On Hasidic Williamsburg

 Posted by on May 11, 2014
May 112014

A shirt I made on photoshop. It says “When in Williamsburg, Dress like a Williamsburger”

As many of you know, I’m a licensed New York City tour guide. I work in the city with groups (usually educational groups or Jewish congregations) that come to Hasidic Williamsburg to learn about its history and culture. While Visit Hasidim is only a part time project and I still have to keep my day job, being a tour guide is by all means the most enjoyable “job” I’ve ever had. My groups are usually highly intelligent visitors from all over, with contagious curiosity and enthusiasm. They don’t see the streets of Williamsburg as a show you come and watch. They see so much more. They see it in the context of world history, Jewish history, as a part of the global Jewish community today, and as an example of the ways in which cultures diverge. They often bring their own unique quest for identity to what they experience. They come to deepen their knowledge of the Jewish people, not to get a good look at caricatures. Their questions are intelligent and reflect knowledge of other elements of Jewish life.

The life and culture of Hasidism is a subject that I give a lot (a lot!) of thought to, and I love talking to others about it. I always try to step away from my biases and share raw material for my visitors to absorb and mull over. I get so much satisfaction when I hear different ideas bounced back to me.

There is also the pleasure of being a bridge between peoples. Often my groups engage in respectful conversations with Hasidim, an experience the students tell me they don’t forget afterwards. They hear ideas and worldviews that they could not hear elsewhere. After one particular conversation with three women, some of the students envied their simple lifestyle, yet others found their ignorance troublesome. On another occasion, the students were so impressed by the intelligence of a young Hasidic man they spoke to, that I heard feedback about it from one participant a year later!

It’s really an incredible learning opportunity.


Turning in My New Leaf

 Posted by on November 21, 2013
Nov 212013

The New Leaf that you see is a faux New Yorker magazine I’d done for a school project. Inside, I included a number of essays, poems and doodles and oodles of pretentious fonts and bylines. The results were quite fun. But I still love the cover most of all. Let me explain.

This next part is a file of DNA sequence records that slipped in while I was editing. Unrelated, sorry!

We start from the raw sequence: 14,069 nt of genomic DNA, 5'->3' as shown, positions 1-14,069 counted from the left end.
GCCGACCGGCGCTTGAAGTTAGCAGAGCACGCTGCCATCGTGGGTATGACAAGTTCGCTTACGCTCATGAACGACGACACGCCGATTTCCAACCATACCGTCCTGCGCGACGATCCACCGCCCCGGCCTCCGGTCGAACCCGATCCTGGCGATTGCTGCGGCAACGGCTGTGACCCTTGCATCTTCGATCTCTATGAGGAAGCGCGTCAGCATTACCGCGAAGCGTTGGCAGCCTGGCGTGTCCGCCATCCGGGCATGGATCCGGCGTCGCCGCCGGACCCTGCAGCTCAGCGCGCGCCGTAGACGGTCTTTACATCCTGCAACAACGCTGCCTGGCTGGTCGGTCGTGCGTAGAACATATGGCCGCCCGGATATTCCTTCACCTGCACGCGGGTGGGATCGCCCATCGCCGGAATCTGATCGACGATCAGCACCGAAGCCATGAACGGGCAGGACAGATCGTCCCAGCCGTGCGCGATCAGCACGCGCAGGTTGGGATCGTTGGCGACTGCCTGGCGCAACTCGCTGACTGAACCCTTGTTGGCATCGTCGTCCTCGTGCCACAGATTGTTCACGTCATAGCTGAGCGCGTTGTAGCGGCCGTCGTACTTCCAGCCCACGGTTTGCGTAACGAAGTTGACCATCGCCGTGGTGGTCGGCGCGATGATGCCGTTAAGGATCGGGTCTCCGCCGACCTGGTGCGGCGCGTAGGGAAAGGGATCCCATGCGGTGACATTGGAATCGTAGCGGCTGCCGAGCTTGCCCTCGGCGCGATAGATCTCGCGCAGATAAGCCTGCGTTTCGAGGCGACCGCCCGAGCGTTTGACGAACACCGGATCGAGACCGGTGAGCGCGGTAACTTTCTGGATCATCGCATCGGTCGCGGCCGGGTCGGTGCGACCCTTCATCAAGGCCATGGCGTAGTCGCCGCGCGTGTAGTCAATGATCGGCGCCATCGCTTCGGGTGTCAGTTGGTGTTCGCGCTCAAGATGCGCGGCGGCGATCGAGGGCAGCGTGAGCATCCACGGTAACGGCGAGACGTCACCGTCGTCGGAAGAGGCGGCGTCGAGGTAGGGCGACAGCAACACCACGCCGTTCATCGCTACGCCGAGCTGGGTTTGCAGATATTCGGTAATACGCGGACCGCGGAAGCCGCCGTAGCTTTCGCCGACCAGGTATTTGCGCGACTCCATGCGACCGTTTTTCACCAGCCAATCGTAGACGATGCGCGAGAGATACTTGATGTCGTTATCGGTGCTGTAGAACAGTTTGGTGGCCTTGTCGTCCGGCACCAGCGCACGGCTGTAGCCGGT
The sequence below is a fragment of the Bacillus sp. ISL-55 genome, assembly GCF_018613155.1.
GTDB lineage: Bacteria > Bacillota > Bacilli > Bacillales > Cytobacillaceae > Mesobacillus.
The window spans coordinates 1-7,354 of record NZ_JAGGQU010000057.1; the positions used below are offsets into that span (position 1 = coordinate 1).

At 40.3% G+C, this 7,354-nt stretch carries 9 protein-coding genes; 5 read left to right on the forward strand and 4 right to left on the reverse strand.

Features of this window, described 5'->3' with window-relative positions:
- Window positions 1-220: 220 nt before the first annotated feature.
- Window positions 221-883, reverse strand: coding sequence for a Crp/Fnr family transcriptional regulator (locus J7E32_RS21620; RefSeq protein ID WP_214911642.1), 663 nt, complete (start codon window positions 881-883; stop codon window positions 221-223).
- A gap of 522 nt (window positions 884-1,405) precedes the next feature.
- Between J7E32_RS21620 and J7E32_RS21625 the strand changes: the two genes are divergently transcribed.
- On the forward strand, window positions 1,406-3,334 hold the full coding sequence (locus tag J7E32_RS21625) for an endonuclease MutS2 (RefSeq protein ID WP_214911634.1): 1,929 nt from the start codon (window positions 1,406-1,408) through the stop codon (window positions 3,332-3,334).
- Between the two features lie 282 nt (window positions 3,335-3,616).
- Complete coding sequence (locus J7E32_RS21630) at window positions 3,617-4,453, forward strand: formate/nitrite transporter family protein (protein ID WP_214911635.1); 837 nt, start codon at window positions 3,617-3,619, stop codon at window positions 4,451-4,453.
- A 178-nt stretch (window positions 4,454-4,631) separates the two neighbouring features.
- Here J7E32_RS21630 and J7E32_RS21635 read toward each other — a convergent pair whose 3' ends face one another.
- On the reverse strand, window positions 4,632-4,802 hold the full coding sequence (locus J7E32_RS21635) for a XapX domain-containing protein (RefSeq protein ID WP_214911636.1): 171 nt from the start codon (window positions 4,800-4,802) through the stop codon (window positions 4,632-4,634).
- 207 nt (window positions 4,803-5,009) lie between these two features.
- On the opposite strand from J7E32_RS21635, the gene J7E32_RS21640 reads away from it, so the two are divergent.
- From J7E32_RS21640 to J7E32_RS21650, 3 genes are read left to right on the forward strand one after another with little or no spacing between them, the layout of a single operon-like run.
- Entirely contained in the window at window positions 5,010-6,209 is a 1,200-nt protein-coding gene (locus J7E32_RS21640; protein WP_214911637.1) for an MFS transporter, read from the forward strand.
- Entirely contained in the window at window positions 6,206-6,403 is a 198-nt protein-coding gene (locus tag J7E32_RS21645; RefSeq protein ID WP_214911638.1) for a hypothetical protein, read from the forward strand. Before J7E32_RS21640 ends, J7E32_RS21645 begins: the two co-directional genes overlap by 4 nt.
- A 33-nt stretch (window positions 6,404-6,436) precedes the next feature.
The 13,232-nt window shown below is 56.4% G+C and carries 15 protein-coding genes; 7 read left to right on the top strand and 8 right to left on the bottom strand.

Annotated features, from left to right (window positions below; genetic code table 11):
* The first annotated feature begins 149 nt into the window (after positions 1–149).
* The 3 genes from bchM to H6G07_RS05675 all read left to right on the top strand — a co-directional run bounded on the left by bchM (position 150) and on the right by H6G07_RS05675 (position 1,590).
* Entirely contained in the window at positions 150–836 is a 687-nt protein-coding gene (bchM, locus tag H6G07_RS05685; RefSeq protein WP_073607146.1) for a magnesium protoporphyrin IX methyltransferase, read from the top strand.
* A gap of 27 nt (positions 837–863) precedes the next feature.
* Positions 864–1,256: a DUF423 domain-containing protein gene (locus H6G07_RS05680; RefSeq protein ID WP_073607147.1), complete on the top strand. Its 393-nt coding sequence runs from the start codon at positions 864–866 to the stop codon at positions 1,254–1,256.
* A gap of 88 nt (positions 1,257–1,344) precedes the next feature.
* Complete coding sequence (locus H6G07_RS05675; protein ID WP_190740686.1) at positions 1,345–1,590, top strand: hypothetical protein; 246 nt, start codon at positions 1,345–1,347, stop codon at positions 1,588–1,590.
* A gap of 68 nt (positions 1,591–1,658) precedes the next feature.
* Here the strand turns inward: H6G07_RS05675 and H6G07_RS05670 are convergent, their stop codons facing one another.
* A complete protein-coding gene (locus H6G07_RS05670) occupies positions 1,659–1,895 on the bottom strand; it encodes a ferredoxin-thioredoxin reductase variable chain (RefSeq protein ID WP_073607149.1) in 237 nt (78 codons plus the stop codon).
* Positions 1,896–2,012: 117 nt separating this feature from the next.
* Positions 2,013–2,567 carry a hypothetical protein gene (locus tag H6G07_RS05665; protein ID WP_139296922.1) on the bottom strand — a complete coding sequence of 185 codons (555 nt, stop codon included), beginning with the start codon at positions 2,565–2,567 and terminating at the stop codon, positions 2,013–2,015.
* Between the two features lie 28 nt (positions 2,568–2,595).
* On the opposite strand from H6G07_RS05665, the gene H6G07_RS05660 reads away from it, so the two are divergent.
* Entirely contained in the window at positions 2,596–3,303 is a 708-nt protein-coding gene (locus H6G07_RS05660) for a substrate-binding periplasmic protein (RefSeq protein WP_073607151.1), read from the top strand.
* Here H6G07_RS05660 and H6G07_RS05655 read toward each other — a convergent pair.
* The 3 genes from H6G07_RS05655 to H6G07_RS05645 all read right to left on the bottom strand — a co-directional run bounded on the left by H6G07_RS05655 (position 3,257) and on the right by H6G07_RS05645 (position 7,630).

The first thing I noticed when I walked into the Skyline Hotel in New York City for the Footsteps 10th Anniversary Gala was that on this evening, my shoes were going to silently murder me. The second thing I noticed, and that completely made me forget the first, was that a magazine cover was blown up on beautiful poster board and placed on a table at the entrance of the program hall. There I stood, on my bloody Towers of Pumps, staring at my work that I’d almost forgotten. It looked so professional, published, sophisticated even, with its bold colors on light background. I hobbled around the table and informed everyone who did and didn’t care to know that I’d done it. (And I had.)

I drew this faux New Yorker cover – my New Leaf – a number of months ago. It is actually part of a larger work I created for an admissions application. A part of my endless and often frustrating graduate school career is the constant scrambling to complete lengthy funding or program admissions applications. For this creative writing application I decided to have some fun with it, and instead of simply sending in a 30 page essay, I compiled a number of my published and unpublished essays and some of my cartoons, and formatted it all in the style of a sleek New Yorker, complete with oodles of pretentious fonts and bylines. (I drew the line at umlauted diphthongs though, thank you very much).

I toyed with a cover concept, and decided to draw something clean and neat and came up with the dual woman, only with a twist. I like that she’s poised in both lives. There’s something to that. A friend surprised me and printed the pdf on glossy pages. One day, in the mail, I got my own real-looking magazine, complete with various author names, like F. Vizel and Frieda V. and the authentic New Yorker fonts. Mmm, fonts. Then it got lost somewhere in my house, with the thousands of other subscription mailings.

Works like these make the effort of learning amateur cartooning worth it. Actually, Amateur comes from the Latin word amare– to love. Amateurs are people who do what they do foremost because they love it; not because they are in the business of reaching financial and creative success. How it is that amateurism has become a negative term, I can only guess. Our world of over-education and perfectionism and ruthless careerism does not sufficiently appreciate the raw and perhaps sloppy works of the amare. We are much too success oriented for the amateur to be appreciated on the basis of loving his work alone.